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Parrot and Olivier in America Hardcover – 4 Feb 2010

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Product details

  • Hardcover: 464 pages
  • Publisher: Faber & Faber; Main edition (4 Feb. 2010)
  • Language: English
  • ISBN-10: 0571253296
  • ISBN-13: 978-0571253296
  • Product Dimensions: 16.1 x 3.7 x 24.1 cm
  • Average Customer Review: 3.6 out of 5 stars  See all reviews (40 customer reviews)
  • Amazon Bestsellers Rank: 343,388 in Books (See Top 100 in Books)

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Review

`[An] exhilarating tour de force ... Fizzing with the fictional panache that has twice won him the Booker prize.' --Peter Kemp, Sunday Times

`One hell of a ride ... there are scenes here as dramatic and as poignant as any Carey has ever written ... At the same time, Parrot and Olivier contains some wonderfully funny moments.' --John Preston, Sunday Telegraph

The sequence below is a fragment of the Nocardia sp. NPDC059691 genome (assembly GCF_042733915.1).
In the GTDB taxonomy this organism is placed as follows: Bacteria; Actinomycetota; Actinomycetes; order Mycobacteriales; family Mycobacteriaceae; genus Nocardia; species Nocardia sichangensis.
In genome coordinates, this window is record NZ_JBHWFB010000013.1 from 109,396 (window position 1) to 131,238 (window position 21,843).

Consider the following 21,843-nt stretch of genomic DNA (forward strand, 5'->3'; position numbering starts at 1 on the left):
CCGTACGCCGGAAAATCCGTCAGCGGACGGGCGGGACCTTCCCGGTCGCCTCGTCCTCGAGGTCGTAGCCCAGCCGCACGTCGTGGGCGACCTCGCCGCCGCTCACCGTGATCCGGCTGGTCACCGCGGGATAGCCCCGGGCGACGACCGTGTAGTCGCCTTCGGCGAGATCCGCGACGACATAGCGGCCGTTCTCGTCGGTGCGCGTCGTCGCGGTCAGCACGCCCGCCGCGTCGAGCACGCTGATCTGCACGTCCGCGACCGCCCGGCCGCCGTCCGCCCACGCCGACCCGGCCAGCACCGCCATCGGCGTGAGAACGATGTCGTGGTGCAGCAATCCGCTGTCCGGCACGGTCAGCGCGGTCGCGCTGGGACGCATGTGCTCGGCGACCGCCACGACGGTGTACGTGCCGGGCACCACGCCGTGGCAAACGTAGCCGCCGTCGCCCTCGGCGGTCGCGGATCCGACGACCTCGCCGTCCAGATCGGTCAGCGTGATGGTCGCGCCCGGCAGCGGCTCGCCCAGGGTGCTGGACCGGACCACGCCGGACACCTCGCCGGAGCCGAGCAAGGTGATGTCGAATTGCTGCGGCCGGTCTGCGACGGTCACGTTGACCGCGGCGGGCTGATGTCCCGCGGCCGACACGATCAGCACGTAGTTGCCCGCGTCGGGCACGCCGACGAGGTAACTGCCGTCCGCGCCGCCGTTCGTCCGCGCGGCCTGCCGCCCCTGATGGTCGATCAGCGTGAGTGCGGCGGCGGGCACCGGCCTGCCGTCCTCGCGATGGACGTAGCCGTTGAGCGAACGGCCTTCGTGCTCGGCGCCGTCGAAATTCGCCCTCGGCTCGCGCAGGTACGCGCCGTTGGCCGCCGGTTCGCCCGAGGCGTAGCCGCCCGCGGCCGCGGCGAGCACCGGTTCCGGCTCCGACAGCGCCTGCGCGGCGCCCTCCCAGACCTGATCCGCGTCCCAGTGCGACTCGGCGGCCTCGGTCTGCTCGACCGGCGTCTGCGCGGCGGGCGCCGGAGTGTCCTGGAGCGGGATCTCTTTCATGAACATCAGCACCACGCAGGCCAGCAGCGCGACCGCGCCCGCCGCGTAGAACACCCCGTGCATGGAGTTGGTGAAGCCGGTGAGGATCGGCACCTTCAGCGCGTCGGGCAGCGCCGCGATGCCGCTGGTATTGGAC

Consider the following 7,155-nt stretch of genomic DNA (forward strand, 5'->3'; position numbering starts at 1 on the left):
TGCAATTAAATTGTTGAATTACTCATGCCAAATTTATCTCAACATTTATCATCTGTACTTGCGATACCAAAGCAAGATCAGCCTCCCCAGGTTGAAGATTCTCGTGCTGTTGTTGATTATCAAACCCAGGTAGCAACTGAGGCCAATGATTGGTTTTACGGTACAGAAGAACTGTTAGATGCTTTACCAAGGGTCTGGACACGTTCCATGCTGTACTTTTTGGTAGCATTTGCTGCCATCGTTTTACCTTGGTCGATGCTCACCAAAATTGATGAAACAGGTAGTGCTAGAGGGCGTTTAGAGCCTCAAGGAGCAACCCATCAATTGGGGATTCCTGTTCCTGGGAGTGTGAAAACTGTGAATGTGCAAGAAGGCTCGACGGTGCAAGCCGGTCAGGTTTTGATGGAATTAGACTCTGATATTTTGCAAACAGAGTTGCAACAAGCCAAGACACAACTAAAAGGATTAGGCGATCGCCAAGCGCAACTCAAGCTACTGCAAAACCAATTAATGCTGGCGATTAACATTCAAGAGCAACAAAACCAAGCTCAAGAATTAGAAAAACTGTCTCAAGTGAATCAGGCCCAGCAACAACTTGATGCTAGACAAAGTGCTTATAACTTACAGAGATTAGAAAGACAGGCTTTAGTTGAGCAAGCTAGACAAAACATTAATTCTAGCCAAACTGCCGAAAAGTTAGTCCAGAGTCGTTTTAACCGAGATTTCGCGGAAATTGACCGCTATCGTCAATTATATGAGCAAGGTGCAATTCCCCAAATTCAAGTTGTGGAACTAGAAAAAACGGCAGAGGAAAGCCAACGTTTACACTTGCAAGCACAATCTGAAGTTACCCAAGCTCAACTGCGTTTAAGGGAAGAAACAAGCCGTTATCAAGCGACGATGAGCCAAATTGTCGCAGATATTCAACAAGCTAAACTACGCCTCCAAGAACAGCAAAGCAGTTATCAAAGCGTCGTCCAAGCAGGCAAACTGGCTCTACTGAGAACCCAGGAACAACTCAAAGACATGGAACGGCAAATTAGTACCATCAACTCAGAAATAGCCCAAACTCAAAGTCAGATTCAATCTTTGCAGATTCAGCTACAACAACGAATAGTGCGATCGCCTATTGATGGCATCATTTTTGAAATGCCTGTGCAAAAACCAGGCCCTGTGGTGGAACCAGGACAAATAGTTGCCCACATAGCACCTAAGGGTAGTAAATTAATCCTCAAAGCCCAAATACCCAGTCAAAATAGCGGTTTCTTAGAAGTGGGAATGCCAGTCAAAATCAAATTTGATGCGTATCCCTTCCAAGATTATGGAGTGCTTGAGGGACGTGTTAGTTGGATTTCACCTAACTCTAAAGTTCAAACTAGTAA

`Carey is a wily and supremely confident storyteller on a grand scale ... Within the covers is a complex discussion of the philosophy of democracy, and yet Parrot and Olivier is most strikingly beautiful at its most elemental.' --Russell Celyn Jones, The Times

`A brilliantly written ripsnorter of a yarn ... Carey doesn't so much reanimate history by back-projecting modern-day concerns on to the past as make it come alive in lurid living colour.'
--Peter Murphy, Irish Times

Book Description

Shortlisted for the Booker Prize, Peter Carey's Parrot and Olivier in America is the story of an extraordinary friendship across two continents, from the author of Amnesia, Oscar and Lucinda and True History of the Kelly Gang.


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Customer Reviews

3.7 out of 5 stars

Most Helpful Customer Reviews

41 of 42 people found the following review helpful By Jennifer Cameron-Smith TOP 500 REVIEWER on 27 Aug. 2010
Format: Hardcover
The novel opens in France where sickly, sensitive Olivier de Garmont and the remnants of his aristocratic family have survived the Revolution and the Terror of 1793, and are surviving the Bonaparte regime in their chateau in Normandy. The restoration of the monarchy brings no joy to Olivier's family, and his family decides to send him to America - ostensibly to study prison reform.

Parrot, considerably older than Olivier, is the son of an itinerant English printer. Olivier and Parrot are brought together by the mysterious one-armed Marquis de Tilbot whose presence looms large across the novel. When Olivier sets sail for America, Parrot accompanies him as both protector and spy.